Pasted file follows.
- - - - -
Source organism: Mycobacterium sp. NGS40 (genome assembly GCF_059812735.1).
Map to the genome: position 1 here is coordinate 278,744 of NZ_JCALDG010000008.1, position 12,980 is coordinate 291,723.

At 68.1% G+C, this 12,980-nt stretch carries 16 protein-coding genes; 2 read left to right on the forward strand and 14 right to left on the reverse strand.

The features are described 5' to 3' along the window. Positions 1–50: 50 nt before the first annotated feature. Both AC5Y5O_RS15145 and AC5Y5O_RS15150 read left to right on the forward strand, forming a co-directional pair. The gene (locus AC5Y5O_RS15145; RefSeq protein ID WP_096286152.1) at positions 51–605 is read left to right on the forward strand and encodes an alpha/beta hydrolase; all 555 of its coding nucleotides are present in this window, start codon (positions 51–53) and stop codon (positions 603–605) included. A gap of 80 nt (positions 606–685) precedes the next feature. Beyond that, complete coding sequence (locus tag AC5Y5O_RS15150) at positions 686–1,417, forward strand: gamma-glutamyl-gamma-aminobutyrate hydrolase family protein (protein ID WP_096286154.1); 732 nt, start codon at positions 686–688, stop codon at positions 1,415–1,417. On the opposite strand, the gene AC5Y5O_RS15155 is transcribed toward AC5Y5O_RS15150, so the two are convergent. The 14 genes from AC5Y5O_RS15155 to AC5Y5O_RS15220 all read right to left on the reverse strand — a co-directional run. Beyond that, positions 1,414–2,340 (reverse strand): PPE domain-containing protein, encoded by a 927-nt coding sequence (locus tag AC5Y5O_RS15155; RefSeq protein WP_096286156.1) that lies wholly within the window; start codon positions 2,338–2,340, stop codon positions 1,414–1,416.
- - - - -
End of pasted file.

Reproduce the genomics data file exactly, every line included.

Source organism: Mycobacterium sp. NGS40 (genome assembly GCF_059812735.1).
Map to the genome: position 1 here is coordinate 278,744 of NZ_JCALDG010000008.1, position 12,980 is coordinate 291,723.

At 68.1% G+C, this 12,980-nt stretch carries 16 protein-coding genes; 2 read left to right on the forward strand and 14 right to left on the reverse strand.

The features are described 5' to 3' along the window. Positions 1–50: 50 nt before the first annotated feature. Both AC5Y5O_RS15145 and AC5Y5O_RS15150 read left to right on the forward strand, forming a co-directional pair. The gene (locus AC5Y5O_RS15145; RefSeq protein ID WP_096286152.1) at positions 51–605 is read left to right on the forward strand and encodes an alpha/beta hydrolase; all 555 of its coding nucleotides are present in this window, start codon (positions 51–53) and stop codon (positions 603–605) included. A gap of 80 nt (positions 606–685) precedes the next feature. Beyond that, complete coding sequence (locus tag AC5Y5O_RS15150) at positions 686–1,417, forward strand: gamma-glutamyl-gamma-aminobutyrate hydrolase family protein (protein ID WP_096286154.1); 732 nt, start codon at positions 686–688, stop codon at positions 1,415–1,417. On the opposite strand, the gene AC5Y5O_RS15155 is transcribed toward AC5Y5O_RS15150, so the two are convergent. The 14 genes from AC5Y5O_RS15155 to AC5Y5O_RS15220 all read right to left on the reverse strand — a co-directional run. Beyond that, positions 1,414–2,340 (reverse strand): PPE domain-containing protein, encoded by a 927-nt coding sequence (locus tag AC5Y5O_RS15155; RefSeq protein WP_096286156.1) that lies wholly within the window; start codon positions 2,338–2,340, stop codon positions 1,414–1,416.